and the direct vernier for reading the circle. The main circle graduations are
numbered both clockwise and counterclockwise. A double vernier that extends to
the right and to the left of the index makes it possible to read the main
circle in either direction. The vernier to the left of the index is used for
reading clockwise angles, and the vernier to the right of the index is used for
reading
Figure 1111.Types of
verniers.
counterclockwise
angles. The slope of the numerals in the vernier to be used corresponds to the
slope of the numerals in the circle being read. Care must be taken to use the
correct vernier. In figure 1111, view E, the circle is graduated to half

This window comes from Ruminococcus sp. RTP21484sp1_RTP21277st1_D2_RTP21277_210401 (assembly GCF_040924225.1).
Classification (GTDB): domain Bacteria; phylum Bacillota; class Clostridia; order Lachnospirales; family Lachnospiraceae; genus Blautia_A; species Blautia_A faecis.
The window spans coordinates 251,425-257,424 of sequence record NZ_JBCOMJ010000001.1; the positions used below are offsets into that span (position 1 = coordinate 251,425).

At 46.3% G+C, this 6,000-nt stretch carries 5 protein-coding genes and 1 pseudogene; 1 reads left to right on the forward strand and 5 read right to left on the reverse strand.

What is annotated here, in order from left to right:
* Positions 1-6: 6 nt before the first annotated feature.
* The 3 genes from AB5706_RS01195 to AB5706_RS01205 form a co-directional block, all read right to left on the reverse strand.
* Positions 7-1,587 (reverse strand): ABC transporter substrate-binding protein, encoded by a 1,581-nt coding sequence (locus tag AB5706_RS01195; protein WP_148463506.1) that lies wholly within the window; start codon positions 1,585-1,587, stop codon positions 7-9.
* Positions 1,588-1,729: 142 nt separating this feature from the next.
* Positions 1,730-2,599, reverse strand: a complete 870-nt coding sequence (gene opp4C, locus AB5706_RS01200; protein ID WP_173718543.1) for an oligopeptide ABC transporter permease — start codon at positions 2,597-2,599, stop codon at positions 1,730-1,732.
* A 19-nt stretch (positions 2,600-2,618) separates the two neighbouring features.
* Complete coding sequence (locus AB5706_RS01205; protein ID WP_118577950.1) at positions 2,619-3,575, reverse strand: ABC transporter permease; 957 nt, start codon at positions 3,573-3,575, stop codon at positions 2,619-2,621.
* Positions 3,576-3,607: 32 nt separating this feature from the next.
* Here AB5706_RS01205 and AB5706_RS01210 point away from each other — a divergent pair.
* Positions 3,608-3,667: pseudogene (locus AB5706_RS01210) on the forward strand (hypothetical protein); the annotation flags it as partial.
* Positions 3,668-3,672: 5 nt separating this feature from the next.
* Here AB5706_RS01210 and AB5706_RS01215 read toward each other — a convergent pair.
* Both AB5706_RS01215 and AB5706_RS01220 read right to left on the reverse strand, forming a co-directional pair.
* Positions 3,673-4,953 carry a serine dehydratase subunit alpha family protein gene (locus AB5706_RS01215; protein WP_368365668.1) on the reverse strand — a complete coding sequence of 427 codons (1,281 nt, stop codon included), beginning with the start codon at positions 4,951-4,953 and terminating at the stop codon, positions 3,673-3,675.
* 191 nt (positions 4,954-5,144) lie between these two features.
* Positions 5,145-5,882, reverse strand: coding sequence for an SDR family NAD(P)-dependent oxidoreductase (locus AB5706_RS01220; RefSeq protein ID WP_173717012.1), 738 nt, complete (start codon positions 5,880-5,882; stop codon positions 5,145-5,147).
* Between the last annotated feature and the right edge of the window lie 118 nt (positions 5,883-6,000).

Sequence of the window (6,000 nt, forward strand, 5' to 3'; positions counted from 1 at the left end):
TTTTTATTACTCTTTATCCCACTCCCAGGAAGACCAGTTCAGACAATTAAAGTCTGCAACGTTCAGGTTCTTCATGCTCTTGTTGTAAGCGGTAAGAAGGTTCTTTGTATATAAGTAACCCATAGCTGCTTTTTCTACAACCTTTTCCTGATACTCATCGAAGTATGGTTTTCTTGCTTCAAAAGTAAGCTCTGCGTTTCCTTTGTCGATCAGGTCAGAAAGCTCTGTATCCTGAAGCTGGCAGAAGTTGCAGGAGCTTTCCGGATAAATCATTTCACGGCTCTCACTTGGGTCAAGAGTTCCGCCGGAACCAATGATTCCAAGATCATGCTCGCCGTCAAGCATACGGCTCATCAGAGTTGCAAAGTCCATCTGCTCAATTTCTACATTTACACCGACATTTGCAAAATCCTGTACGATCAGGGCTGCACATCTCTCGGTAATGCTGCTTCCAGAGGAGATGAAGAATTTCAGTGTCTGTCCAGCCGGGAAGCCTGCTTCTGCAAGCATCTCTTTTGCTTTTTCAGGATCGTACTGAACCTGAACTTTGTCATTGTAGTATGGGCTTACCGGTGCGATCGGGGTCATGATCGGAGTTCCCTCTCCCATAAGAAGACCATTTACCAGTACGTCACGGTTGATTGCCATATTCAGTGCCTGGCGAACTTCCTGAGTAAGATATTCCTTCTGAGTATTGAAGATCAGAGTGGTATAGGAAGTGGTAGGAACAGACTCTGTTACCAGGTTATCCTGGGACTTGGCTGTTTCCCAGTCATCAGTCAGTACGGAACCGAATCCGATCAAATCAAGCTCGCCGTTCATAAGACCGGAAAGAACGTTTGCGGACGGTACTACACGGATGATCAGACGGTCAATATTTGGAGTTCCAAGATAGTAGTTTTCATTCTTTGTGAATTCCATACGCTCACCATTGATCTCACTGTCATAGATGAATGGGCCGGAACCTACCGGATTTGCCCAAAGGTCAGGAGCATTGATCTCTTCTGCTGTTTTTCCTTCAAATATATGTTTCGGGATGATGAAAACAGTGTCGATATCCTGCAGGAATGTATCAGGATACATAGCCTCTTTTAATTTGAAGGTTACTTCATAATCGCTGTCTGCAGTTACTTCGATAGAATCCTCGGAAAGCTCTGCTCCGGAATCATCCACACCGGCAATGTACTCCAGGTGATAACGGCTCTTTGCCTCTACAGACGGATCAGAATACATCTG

degrees, or 30 min. On this vernier, 30 divisions are equal in length to 29
divisions on the circle. The least reading of this vernier is 30 min divided by
30 divisions, or 1 min. The index (fig. 1111, view E) is seen to lie between
342 o 30´ and 343 o . In the left vernier, graduation Number 5 is seen to coincide
with a circle graduation. Then, the clockwise reading of this circle is 342 o 30´
plus 05´, or 342 o 35´. When the right vernier is used in the same way, the
counterclockwise reading of the circle is 17 o 00´ plus 25´, or 17 o 25´. In figure
1111, view F, the circle is graduated in 15min divisions and each half of the
double vernier contains 45 divisions. The least reading on this vernier is 20
sec. The clockwise reading of the circle and vernier is 351 o 30´plus 05´40"
or 351 o 35´40". The counterclockwise reading is 8 o 15´ plus 9´20", or
8 o 24´20".